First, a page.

If you’ve ever flipped through the want ads in your local paper or looked for a job on the Internet, you probably have seen an ad like this: “Earn Money While Shopping.” Or perhaps you’ve gotten an email asking if you’d like to be a comparison or mystery shopper. These ads or emails claim that by working as a mystery shopper you can earn a living while shopping, dining out, or even staying in fancy hotels. But what is mystery shopping and can you really make a living at it? Or, is getting paid to shop too good to be true?
What is mystery shopping?
Market research companies hire mystery shoppers to anonymously evaluate the quality of service at a store or restaurant. These market research companies will assign a “mystery shopper” to make a particular purchase or eat at a particular restaurant. The mystery shopper then writes up a report about the experience. In a legitimate situation the shopper is reimbursed and often gets to keep what he or she has bought.
Mystery shopping is a real business which provides important information to companies about their customer feedback. There are more than 1.5 million mystery shoppers across the country. Therefore, there are legitimate mystery shopper jobs, usually posted by market research companies.
But you are not going to “get rich quick.” According to the Mystery Shopping Providers Association, the typical shopping assignment pays about $10 to $2 and you are not always reimbursed for your gas or mileage—this means you can actually lose money completing an assignment. You will rarely get to buy and keep a lot of “cool” products. You might get a free meal but don’t count on a laptop or designer outfit.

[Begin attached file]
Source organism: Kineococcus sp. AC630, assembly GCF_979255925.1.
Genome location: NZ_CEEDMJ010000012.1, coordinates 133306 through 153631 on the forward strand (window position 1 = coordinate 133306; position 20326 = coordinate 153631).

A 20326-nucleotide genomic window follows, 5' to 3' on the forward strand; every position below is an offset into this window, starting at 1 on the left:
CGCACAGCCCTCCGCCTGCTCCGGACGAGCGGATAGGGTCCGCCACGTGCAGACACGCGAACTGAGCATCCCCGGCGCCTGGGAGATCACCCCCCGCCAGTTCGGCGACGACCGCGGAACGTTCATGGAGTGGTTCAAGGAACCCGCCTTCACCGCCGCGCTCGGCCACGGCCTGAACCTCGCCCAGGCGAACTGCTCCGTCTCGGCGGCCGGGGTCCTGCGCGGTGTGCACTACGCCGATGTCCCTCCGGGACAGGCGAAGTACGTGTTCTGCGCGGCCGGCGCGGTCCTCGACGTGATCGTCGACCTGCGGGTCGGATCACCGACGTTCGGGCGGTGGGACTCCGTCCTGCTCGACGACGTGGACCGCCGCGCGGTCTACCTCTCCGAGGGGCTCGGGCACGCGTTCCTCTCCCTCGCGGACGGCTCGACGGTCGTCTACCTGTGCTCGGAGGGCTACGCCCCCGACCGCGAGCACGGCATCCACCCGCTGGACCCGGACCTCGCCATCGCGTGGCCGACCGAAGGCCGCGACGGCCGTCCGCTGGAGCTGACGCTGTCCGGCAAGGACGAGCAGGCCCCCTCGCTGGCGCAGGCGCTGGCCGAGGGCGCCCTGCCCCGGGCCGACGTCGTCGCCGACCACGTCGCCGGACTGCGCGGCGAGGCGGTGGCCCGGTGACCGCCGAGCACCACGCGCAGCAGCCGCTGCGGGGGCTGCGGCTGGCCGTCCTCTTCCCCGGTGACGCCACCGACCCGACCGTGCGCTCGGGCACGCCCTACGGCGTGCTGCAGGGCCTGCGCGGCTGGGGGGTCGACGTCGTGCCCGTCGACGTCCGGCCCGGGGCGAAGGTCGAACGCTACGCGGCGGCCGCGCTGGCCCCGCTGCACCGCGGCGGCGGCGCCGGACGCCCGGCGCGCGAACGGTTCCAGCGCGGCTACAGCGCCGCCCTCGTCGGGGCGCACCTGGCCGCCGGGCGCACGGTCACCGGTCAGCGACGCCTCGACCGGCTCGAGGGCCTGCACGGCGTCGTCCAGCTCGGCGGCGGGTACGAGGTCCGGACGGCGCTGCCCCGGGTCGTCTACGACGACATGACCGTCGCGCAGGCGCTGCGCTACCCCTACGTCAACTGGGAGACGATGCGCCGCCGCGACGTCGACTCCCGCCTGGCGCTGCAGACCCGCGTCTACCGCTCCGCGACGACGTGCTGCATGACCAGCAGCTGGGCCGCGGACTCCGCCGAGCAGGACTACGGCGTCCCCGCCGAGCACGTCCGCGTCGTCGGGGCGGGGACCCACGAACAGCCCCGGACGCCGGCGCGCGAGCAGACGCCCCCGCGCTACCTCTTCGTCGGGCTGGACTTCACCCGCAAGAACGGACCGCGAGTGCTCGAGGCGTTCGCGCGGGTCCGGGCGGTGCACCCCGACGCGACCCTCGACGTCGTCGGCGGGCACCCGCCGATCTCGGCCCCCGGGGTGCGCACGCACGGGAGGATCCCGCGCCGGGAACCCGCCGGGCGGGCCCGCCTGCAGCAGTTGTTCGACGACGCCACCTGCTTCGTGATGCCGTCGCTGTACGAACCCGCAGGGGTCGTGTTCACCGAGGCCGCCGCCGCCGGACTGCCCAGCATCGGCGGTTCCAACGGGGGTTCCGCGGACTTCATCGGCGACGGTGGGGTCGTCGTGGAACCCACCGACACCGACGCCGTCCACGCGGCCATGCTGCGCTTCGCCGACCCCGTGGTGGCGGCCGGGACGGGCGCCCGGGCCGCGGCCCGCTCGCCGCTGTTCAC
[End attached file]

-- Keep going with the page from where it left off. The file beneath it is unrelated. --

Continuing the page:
Mystery Shopping goes by many names
Legitimate Mystery Shopping
If you really want to become a mystery shopper there are real opportunities out there—opportunities that don’t cost a thing. Here are some tips of how you can find them:
1. Do your homework. Check your local library for books on mystery shopping. A quick search of Amazon.com brings up a fair selection of books on how to become a mystery shopper. Be sure to read the reviews before purchasing anything.
2. Do an Internet search for mystery shopping companies. Find the ones accepting applications. Real mystery shopping companies won’t charge an application fee and often allow you to apply online.
3. Check the Mystery Shopper Providers Association. This site can tell you about MSPA-member companies, has a database of available jobs, and can help you get started. They also have the latest mystery shopping scams so you can keep up-to-date on what to watch out for.
4. Check Volition. This site has forums full of real mystery shoppers. It also has a bulletin board where companies post legitimate mystery shopping jobs.